The Motley Fool

Hoping to treble your State Pension in retirement? Here are 3 smart moves I’d make today

Even though the State Pension has increased for the new tax year, it still stands at just £8,767 per year. That amounts to less than a third of the average income in the UK.

Certainly, retirees may have lower costs than individuals who are still paying for their own home, for example. But even when that is taken into account, the State Pension seems to be woefully inadequate.

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With that in mind, here are three simple steps that anyone can take in order to improve their income prospects in retirement.

Cash restriction

While Cash ISAs continue to be highly popular, they lack appeal when it comes to generating a nest egg for retirement. The best Cash ISA rates at the present time are around 1.5%. This is less than the rate of inflation, and means that Cash ISAs are destroying wealth in real terms, rather than creating it.

As such, having a limited amount of capital in cash at any one time seems to be a sound move. Although having cash for emergencies is sensible financial planning, expecting it to improve retirement income in the long run is unlikely to prove correct – especially since interest rate rises are forecast to be modest over the medium term.

Tax efficiency

While investing in the stock market has historically been a sound means of generating improving returns, doing so in accounts that are not tax efficient could be detrimental to an individual’s long-term retirement prospects.

Even though the capital gains tax allowance is £11,700 per year, and the dividend tax allowance is £2,000 per year, those figures may seem somewhat small after investing in shares over a period of many decades. In other words, they could prove inadequate for many investors, and may mean that they end up paying tax on their retirement portfolio.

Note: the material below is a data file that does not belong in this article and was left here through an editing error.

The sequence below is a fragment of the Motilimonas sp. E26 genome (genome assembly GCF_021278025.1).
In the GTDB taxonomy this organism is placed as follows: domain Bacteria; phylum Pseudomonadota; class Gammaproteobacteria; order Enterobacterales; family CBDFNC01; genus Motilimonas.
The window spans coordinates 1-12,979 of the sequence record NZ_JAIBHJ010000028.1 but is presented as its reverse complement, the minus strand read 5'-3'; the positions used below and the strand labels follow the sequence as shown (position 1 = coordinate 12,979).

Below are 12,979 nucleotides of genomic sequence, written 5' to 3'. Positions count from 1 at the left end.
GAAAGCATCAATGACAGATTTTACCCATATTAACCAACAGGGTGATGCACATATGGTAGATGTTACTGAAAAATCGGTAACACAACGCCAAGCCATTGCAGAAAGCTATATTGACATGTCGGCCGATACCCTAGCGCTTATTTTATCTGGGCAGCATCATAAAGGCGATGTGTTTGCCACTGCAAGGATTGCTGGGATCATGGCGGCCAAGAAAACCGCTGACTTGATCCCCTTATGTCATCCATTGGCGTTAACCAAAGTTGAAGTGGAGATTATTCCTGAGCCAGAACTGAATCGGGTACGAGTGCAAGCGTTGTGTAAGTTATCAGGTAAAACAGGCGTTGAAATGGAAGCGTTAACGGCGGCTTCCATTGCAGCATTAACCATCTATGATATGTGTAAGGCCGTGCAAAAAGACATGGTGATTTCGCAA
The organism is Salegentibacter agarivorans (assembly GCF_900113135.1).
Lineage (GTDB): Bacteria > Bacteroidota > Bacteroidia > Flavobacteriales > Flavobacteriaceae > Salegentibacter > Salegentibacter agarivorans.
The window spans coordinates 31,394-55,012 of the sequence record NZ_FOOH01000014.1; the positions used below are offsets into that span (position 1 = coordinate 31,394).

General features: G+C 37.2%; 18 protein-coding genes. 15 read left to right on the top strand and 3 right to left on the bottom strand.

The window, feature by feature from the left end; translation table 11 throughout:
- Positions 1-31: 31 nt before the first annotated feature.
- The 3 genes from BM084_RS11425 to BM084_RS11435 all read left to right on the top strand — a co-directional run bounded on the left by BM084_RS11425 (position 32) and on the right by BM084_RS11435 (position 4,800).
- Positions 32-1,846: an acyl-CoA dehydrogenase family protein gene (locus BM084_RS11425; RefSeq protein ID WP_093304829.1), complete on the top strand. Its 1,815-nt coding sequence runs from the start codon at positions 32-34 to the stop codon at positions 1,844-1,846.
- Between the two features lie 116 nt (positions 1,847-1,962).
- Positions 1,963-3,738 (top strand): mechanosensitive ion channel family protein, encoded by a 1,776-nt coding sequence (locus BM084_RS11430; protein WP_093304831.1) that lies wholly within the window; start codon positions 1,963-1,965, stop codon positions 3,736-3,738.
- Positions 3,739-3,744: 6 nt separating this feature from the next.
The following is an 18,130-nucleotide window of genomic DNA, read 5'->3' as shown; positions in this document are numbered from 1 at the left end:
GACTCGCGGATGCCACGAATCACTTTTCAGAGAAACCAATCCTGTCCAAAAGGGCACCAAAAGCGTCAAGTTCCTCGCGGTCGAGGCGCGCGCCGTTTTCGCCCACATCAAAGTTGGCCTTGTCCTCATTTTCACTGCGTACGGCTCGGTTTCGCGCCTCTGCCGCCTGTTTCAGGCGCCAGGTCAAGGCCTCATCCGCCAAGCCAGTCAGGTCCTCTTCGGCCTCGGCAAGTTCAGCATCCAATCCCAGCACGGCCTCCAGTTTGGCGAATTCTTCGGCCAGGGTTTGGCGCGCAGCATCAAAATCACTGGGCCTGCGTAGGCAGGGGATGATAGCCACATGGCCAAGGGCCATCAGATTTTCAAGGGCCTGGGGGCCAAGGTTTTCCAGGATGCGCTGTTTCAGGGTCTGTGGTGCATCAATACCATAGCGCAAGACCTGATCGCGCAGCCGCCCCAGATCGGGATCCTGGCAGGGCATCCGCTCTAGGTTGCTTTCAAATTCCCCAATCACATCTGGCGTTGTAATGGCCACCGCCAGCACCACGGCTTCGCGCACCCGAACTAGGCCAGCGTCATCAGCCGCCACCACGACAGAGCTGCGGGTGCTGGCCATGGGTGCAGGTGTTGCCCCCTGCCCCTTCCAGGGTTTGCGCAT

As a result, opening a Stocks and Shares ISA or a SIPP could be a sound move. They offer significant tax efficiencies versus a share-dealing account, and could boost an individual’s income in retirement.

Value investing

While investing in shares can be challenging at times, it is worth persevering due to the high returns the stock market can offer in the long run. One way of accessing them is to buy high-quality stocks when they trade at low prices. Doing so could help an investor to capitalise on the cyclicality of the stock market, as well as improve their risk/reward ratio.

At the present time, there are a number of stocks that could offer good value for money in the FTSE 100. It has not yet fully recovered from its decline in 2018, which could mean that there are margins of safety on offer across a variety of sectors at a time when the index itself has a dividend yield of over 4%. This suggests that it offers a wide margin of safety for long-term investors who are looking to improve their retirement prospects and boost their income in older age.

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